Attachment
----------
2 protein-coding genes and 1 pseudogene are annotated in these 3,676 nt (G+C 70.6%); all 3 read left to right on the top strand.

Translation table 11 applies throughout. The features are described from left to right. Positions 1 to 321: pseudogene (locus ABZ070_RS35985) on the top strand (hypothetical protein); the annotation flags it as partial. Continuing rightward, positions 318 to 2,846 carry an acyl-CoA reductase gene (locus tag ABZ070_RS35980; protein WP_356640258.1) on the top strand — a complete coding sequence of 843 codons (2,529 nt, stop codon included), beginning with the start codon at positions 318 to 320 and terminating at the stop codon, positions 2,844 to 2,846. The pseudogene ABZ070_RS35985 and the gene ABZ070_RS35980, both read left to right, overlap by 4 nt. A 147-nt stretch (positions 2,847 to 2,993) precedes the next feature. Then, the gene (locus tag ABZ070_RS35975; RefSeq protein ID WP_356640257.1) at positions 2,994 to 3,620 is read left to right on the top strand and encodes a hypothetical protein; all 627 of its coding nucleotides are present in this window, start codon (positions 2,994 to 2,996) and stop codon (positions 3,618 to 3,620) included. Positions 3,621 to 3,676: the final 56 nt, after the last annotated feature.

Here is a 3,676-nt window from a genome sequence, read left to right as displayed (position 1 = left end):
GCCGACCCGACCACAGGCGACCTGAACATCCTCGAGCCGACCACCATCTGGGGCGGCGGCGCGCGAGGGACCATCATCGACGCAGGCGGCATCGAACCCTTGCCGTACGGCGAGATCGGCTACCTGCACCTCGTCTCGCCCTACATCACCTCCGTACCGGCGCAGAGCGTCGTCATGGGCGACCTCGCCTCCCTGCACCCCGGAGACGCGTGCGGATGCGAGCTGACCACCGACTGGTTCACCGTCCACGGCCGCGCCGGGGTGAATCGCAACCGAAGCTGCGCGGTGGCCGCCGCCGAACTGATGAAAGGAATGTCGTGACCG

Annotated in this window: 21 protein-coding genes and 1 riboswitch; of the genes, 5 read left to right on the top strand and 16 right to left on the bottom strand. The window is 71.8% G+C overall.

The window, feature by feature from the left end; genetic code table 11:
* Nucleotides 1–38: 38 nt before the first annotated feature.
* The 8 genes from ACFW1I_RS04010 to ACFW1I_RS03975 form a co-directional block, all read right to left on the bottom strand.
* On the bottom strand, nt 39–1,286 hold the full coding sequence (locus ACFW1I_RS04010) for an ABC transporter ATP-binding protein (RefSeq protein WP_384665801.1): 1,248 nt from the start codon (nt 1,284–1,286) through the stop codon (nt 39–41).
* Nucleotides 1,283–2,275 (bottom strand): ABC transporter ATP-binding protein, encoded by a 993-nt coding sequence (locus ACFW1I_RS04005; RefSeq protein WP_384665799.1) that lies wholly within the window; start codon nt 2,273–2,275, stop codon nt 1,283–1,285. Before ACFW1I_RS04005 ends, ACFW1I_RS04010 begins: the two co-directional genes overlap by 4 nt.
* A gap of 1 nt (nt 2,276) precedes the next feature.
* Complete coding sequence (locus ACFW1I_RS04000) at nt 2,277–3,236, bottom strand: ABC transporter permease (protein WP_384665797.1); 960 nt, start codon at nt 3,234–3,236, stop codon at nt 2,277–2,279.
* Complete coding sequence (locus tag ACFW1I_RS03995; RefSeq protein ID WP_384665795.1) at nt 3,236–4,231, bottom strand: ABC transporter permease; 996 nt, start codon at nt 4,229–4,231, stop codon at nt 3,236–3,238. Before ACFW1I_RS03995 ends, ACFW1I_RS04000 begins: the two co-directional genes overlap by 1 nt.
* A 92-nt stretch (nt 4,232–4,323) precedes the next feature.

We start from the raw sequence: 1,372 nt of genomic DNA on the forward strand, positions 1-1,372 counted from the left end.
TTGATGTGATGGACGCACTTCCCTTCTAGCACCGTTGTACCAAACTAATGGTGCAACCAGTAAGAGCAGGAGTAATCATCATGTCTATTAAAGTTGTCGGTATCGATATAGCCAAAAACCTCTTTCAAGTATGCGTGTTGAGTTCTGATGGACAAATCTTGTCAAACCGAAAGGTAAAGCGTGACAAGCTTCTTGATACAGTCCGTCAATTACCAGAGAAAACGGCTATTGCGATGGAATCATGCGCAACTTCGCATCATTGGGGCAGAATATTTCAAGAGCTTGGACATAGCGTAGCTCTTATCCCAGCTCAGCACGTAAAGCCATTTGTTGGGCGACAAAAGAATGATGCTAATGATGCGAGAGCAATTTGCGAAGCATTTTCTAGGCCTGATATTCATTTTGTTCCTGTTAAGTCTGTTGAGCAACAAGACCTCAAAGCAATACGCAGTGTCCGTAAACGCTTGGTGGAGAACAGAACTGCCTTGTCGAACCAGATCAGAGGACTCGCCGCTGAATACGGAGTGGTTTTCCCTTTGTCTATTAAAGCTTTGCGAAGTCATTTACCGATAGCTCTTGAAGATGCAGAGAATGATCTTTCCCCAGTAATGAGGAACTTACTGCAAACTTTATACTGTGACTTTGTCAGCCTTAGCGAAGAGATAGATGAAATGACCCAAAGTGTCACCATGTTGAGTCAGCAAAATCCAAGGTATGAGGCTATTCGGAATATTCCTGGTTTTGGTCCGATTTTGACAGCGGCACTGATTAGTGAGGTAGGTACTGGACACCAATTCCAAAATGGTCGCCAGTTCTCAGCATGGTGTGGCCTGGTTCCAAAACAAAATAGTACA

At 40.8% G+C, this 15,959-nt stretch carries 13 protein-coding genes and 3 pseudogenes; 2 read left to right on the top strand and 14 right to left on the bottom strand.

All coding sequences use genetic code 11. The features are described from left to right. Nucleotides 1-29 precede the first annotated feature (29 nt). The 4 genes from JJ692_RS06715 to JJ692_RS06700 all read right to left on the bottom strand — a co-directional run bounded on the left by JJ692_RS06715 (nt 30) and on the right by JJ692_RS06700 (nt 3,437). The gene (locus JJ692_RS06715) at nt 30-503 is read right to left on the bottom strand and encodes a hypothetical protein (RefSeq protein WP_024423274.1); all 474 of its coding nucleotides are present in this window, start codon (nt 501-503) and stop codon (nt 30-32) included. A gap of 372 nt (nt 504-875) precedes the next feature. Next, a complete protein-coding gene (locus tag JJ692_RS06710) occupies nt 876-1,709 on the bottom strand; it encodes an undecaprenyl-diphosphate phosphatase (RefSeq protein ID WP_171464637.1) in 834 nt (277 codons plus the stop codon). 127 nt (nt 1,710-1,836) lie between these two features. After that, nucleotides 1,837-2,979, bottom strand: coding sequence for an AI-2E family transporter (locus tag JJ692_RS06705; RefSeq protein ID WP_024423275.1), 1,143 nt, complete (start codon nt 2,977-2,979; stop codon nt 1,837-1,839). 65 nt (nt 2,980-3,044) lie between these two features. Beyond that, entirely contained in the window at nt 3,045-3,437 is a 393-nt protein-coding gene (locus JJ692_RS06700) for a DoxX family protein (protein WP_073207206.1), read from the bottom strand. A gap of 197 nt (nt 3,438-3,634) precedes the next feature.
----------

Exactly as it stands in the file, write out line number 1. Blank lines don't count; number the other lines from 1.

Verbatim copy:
2 protein-coding genes and 1 pseudogene are annotated in these 3,676 nt (G+C 70.6%); all 3 read left to right on the top strand.